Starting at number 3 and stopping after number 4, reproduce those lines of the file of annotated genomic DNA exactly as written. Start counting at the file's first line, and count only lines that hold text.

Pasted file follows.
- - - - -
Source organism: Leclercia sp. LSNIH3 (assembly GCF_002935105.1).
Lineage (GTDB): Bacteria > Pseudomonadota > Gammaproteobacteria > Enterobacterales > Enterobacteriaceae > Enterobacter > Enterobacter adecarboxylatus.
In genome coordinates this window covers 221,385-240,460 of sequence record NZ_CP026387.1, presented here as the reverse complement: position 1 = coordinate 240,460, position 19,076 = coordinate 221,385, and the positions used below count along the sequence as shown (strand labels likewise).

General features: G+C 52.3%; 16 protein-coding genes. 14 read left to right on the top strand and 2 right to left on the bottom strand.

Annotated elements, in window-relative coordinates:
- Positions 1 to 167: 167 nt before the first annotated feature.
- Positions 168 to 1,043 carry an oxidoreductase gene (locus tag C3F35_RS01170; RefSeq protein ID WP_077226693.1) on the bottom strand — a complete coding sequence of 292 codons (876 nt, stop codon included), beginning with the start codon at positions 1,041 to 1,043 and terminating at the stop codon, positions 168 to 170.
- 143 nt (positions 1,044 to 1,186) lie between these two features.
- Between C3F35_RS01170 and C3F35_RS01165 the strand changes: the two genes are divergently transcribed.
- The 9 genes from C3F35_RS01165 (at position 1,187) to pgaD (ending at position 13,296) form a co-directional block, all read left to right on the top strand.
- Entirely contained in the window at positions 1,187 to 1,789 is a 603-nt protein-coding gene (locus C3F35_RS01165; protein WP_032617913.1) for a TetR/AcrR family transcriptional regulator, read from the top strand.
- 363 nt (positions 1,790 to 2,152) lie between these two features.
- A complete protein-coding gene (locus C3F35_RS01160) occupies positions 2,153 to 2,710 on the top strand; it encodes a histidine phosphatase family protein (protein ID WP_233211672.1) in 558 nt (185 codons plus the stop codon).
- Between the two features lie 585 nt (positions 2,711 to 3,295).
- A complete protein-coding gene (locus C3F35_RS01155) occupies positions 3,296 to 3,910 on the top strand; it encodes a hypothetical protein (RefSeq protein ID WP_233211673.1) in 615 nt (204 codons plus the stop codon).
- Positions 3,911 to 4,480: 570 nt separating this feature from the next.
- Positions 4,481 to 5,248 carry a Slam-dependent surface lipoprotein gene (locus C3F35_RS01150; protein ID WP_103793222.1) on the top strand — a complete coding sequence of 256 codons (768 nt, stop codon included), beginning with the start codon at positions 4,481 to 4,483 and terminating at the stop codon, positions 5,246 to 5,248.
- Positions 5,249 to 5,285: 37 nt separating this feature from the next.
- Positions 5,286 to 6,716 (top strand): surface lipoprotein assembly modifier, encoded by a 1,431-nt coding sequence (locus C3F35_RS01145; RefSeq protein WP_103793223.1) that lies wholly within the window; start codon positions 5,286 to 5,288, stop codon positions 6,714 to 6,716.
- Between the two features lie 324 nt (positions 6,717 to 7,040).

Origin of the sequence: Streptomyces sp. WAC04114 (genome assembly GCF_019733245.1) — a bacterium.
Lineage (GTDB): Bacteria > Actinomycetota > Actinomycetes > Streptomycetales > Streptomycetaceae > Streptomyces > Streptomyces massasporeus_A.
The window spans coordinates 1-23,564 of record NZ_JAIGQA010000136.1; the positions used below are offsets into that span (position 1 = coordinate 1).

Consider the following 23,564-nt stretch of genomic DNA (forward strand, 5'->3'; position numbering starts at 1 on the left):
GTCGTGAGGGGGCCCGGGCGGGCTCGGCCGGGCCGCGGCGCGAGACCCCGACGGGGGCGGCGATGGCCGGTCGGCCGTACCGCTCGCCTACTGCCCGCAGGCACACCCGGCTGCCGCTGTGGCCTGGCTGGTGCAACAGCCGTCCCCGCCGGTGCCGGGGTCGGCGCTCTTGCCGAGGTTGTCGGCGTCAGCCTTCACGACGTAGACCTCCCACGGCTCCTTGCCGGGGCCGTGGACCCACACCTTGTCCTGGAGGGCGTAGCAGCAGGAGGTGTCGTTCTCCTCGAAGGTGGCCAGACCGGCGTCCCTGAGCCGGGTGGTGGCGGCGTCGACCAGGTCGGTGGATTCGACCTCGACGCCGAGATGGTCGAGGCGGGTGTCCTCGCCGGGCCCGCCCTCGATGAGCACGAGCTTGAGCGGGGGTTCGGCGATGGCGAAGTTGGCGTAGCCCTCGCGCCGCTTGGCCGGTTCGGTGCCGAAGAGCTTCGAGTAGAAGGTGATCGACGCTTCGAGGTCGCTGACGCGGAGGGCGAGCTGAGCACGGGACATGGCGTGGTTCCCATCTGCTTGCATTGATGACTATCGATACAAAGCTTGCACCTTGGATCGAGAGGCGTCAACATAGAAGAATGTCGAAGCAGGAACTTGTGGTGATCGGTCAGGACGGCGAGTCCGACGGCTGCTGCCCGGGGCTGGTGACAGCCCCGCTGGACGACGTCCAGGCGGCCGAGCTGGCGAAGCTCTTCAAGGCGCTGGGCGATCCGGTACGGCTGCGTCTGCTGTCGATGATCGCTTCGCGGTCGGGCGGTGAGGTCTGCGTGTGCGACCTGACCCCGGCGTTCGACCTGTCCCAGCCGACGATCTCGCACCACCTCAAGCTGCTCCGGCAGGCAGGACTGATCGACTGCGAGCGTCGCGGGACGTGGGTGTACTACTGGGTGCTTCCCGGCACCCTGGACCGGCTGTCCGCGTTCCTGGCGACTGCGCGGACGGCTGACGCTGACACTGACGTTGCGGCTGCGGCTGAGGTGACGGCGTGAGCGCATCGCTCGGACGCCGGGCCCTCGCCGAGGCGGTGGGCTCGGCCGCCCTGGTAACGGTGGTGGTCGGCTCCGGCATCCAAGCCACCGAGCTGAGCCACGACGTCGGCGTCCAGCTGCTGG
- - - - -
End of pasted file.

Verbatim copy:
In genome coordinates this window covers 221,385-240,460 of sequence record NZ_CP026387.1, presented here as the reverse complement: position 1 = coordinate 240,460, position 19,076 = coordinate 221,385, and the positions used below count along the sequence as shown (strand labels likewise).

General features: G+C 52.3%; 16 protein-coding genes. 14 read left to right on the top strand and 2 right to left on the bottom strand.